In Anselm of Canterbury's work we can't find an explicit theory about incontinentia or weakness of will, also when the topic – as in the case of De libertate arbitrii, for example – could be suitable for this kind of argument. However it's possible, in our opinion, to locate and retrace that we could define an implicit and original anselmian theory of incontinentia, different from Ancient Greek accounts (those proposed by Socrates, Plato, and especially by Aristotle in his examination of akrasia in Nicomachean Ethics VII) as well as from the theories of incontinentia put forth by e.g. Paul and Augustine in late antiquity, and later on by patristic writers such as Gregory the Great and Lanfranc of Canterbury. We consider the notion of rectitudo what specifically sets apart Anselm’s theory from these accounts and we thus examine its implications, particularly those related to the concepts of will and of freedom of will (libertas arbitrii). Following this analysis, we offer what we might call a “modal theory of will”, expressed at both a linguistic and a semantic level through the use of adverbial terms. On this account, we propose to understand the many problems raised by the issue of weakness of will in terms of the different modes according to which incontinent individuals produce their acts of volition.

OMNIS VOLENS IPSUM SUUM VELLE VULT. ON A THEORY OF INCONTINENTIA IN ANSELM'S THOUGHT

Riccardo Fedriga;
In corso di stampa

Abstract

In Anselm of Canterbury's work we can't find an explicit theory about incontinentia or weakness of will, also when the topic – as in the case of De libertate arbitrii, for example – could be suitable for this kind of argument. However it's possible, in our opinion, to locate and retrace that we could define an implicit and original anselmian theory of incontinentia, different from Ancient Greek accounts (those proposed by Socrates, Plato, and especially by Aristotle in his examination of akrasia in Nicomachean Ethics VII) as well as from the theories of incontinentia put forth by e.g. Paul and Augustine in late antiquity, and later on by patristic writers such as Gregory the Great and Lanfranc of Canterbury. We consider the notion of rectitudo what specifically sets apart Anselm’s theory from these accounts and we thus examine its implications, particularly those related to the concepts of will and of freedom of will (libertas arbitrii). Following this analysis, we offer what we might call a “modal theory of will”, expressed at both a linguistic and a semantic level through the use of adverbial terms. On this account, we propose to understand the many problems raised by the issue of weakness of will in terms of the different modes according to which incontinent individuals produce their acts of volition.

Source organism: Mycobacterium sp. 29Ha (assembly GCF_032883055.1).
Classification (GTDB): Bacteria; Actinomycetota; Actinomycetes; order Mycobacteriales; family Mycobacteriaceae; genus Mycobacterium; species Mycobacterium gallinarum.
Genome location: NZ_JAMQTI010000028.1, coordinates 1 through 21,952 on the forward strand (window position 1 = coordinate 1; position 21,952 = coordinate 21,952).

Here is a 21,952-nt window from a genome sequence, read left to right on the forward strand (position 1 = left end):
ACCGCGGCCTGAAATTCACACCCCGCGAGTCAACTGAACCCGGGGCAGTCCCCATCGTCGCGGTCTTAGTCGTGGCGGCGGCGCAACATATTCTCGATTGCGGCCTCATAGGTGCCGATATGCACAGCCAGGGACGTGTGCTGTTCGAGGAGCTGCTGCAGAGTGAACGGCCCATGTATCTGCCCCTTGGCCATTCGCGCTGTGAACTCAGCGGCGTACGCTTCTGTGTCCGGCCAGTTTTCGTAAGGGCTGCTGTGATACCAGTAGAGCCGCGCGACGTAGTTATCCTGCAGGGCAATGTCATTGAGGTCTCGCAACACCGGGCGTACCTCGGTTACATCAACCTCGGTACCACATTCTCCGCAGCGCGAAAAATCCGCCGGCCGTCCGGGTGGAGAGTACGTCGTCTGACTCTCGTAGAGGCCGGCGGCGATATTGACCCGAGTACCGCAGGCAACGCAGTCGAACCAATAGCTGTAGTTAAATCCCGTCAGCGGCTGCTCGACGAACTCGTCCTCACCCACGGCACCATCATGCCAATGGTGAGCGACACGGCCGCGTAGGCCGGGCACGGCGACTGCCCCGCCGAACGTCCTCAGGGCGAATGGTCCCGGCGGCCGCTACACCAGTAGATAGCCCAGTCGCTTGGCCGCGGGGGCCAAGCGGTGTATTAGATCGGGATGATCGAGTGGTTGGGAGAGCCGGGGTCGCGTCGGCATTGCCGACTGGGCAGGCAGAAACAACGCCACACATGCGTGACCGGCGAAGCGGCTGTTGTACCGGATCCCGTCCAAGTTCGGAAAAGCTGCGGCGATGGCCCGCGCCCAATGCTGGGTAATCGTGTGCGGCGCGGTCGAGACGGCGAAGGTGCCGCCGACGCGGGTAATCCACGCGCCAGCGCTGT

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Riccardo, Fedriga; Roberto, Limonta
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Utilizza questo identificativo per citare o creare un link a questo documento: https://hdl.handle.net/11585/517750
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